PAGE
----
PLA opens three fronts in South China Sea to distract the world from Ladakh

Updated on Sep 20, 2020 02:58 PM IST

While both India and China have still to finalise the dates of military commanders’ meeting with each asking for postponement once, PLA is continuing to build-up along the 1,597-km Line of Actual Control (LAC) in the western sector.

According to a report in Nikkei Asian Review, PLA has mobilised its Southern Theatre Command, which oversees the South China Sea, Northern Theatre Command, which overseas Korean Peninsula, and Eastern Theatre Command, which oversees arch-rivals Japan and Taiwan.
According to a report in Nikkei Asian Review, PLA has mobilised its Southern Theatre Command, which oversees the South China Sea, Northern Theatre Command, which overseas Korean Peninsula, and Eastern Theatre Command, which oversees arch-rivals Japan and Taiwan.
Hindustan Times, New Delhi | By

Post the military flare-up at Galwan Valley, the People’s Liberation Army (PLA) has mobilised four out of five of its military theatre commands with reports suggesting that live firing drills and exercises from the East China Sea, the Yellow Sea to the South China Sea to date were a distraction for its calculated aggression in Ladakh.

While both India and China have still to finalise the dates of military commanders’ meeting with each asking for postponement once, PLA is continuing to build-up along the 1,597-km Line of Actual Control (LAC) in the western sector. After the India and China foreign ministers’ meeting on September 10 in Moscow, a decision was taken to ask the military commanders to implement the total disengagement and then de-escalation agreement on the ground. The two sides are still to fix a mutually convenient date for the meeting but is expected in this week. It is understood that the meetings at the corps commanders’ level will restrict itself to disengagement of forces post-April and the Depsang Bulge issue will be taken up at a separate divisional commanders’ level.

Also read: PLA’s actions aimed to test India’s mettle

According to a report in Nikkei Asian Review, PLA has mobilised its Southern Theatre Command, which oversees the South China Sea, Northern Theatre Command, which overseas Korean Peninsula, and Eastern Theatre Command, which oversees arch-rivals Japan and Taiwan. The newspaper said that just like the Chinese annexed Tibet in 1950s against the backdrop of its intervention in the Korean war, the present mobilisation was a distraction for a real stand-off in the Karakoram-Zanskar ranges of Himalayas. For the Ladakh operations, PLA’s western theatre command has been fully mobilized with military districts of Xinjiang and Tibet fully involved in the aggression.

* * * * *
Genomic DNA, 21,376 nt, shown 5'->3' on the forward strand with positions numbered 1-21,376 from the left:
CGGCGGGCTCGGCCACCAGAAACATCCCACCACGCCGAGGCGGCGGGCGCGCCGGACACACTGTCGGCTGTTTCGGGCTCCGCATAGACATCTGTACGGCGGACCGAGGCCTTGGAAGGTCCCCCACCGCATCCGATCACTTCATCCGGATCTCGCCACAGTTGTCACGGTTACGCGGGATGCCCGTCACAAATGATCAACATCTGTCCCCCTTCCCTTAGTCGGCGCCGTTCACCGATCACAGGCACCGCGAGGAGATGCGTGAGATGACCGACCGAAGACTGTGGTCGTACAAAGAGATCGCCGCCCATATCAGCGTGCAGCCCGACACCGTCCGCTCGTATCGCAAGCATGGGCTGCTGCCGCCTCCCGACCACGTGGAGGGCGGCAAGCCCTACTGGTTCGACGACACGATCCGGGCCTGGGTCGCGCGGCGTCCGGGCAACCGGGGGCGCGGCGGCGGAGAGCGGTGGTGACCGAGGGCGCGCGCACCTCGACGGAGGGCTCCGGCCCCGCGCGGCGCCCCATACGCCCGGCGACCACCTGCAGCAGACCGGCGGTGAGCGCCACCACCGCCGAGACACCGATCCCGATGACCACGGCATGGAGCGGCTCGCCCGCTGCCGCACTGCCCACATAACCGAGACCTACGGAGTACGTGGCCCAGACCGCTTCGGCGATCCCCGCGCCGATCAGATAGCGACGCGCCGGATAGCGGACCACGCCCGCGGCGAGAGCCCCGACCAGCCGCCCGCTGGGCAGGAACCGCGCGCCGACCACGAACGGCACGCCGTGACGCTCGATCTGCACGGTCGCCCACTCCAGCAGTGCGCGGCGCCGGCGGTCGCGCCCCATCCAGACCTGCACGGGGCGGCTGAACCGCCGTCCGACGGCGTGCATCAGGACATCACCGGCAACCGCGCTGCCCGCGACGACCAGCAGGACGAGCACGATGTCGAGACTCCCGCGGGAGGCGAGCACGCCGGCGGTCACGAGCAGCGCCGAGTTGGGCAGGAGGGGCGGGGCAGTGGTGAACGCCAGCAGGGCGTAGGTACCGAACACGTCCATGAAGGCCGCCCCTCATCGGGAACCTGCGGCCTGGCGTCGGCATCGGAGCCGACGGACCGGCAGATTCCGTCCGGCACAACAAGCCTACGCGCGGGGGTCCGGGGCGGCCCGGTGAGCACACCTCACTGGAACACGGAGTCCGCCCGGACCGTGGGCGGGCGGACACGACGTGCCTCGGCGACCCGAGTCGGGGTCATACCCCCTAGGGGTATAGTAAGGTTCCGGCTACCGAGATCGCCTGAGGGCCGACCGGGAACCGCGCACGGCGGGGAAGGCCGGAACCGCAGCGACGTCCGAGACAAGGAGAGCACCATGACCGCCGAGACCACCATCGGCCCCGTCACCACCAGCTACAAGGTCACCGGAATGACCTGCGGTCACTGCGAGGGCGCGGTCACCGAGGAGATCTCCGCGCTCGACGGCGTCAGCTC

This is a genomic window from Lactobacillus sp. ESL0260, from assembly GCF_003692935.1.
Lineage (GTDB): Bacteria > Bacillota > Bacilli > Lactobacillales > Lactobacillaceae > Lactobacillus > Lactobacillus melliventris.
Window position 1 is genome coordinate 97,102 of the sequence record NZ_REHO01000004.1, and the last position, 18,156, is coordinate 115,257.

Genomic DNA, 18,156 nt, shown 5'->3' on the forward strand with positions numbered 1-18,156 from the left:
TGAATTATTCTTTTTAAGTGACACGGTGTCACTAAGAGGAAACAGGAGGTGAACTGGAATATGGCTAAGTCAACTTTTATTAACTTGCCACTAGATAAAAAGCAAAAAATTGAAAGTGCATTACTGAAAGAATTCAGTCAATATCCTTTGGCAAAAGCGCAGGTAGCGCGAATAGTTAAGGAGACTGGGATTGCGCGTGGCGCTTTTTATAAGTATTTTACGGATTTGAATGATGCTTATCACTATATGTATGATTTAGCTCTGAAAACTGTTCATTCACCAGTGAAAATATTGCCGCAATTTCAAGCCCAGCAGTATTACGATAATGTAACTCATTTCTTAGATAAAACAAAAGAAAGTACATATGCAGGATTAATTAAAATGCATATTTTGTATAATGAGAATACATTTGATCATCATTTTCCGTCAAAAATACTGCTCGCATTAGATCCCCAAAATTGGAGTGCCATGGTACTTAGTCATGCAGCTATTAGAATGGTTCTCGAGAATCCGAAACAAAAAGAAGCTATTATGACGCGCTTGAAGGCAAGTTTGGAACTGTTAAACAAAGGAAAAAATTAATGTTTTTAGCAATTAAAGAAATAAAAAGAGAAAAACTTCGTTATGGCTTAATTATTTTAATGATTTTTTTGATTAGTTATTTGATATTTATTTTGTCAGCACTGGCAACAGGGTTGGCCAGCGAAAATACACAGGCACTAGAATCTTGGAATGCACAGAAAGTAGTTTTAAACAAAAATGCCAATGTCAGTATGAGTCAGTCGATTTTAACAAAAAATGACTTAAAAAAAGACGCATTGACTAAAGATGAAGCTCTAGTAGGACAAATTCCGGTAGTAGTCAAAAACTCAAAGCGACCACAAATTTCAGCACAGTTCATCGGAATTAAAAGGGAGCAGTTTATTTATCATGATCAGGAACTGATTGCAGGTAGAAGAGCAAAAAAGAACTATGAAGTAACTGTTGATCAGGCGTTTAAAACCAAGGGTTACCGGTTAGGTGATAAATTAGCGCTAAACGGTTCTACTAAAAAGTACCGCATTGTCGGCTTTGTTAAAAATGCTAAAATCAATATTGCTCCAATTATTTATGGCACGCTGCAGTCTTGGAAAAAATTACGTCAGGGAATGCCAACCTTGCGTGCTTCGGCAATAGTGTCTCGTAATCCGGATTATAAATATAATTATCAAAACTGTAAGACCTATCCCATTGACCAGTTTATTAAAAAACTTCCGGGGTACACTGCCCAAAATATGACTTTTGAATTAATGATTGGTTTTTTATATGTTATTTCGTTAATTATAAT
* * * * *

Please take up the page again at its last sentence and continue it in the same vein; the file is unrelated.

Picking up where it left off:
The Korean War in the 1950s also turned out to be a distraction for Jawahar Lal Nehru government and Indian diplomacy as they got involved in sorting out the North Korea issue leaving their own flanks in western and eastern sector open to Chinese military in 1962. PLA chose to attack India in 1962 when the entire world was diverted towards the Cuban missile crisis.

Also read: India readies for QUAD and 2 plus 2 dialogues, China is elephant in the room

While India is engaging China through both military and diplomatic channels to resolve the current stalemate, the military commanders are prepared for the worst on all the borders and at sea. They know that distraction, diversion and deception are part of Chinese information warfare with psychological operations playing the lead role before the flag goes up.

By deploying three military commands against the US from South China to the East China Sea and test firing both DF-26 also called Chinese’ Guam Killer and DF-21 D also called the Carrier Killer intermediate-range ballistic missiles in last week of August, the PLA is sending a message that it can take both US on its eastern and India on its western flank. The missile firing was to show-case Chinese capability to taken on the exercising USS Navy’s supercarrier Ronald Reagan and Nimitz around the Chinese nuclear submarine base at Hainan Islands in the South China Sea. Maybe the Ladakh incursion is a distraction for Chinese moves on Taiwan after Hong Kong and not the other way around.

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  • ABOUT THE AUTHOR

    Author of Indian Mujahideen: The Enemy Within (2011, Hachette) and Himalayan Face-off: Chinese Assertion and Indian Riposte (2014, Hachette). Awarded K Subrahmanyam Prize for Strategic Studies in 2015 by Manohar Parrikar Institute for Defence Studies and Analyses (MP-IDSA) and the 2011 Ben Gurion Prize by Israel.

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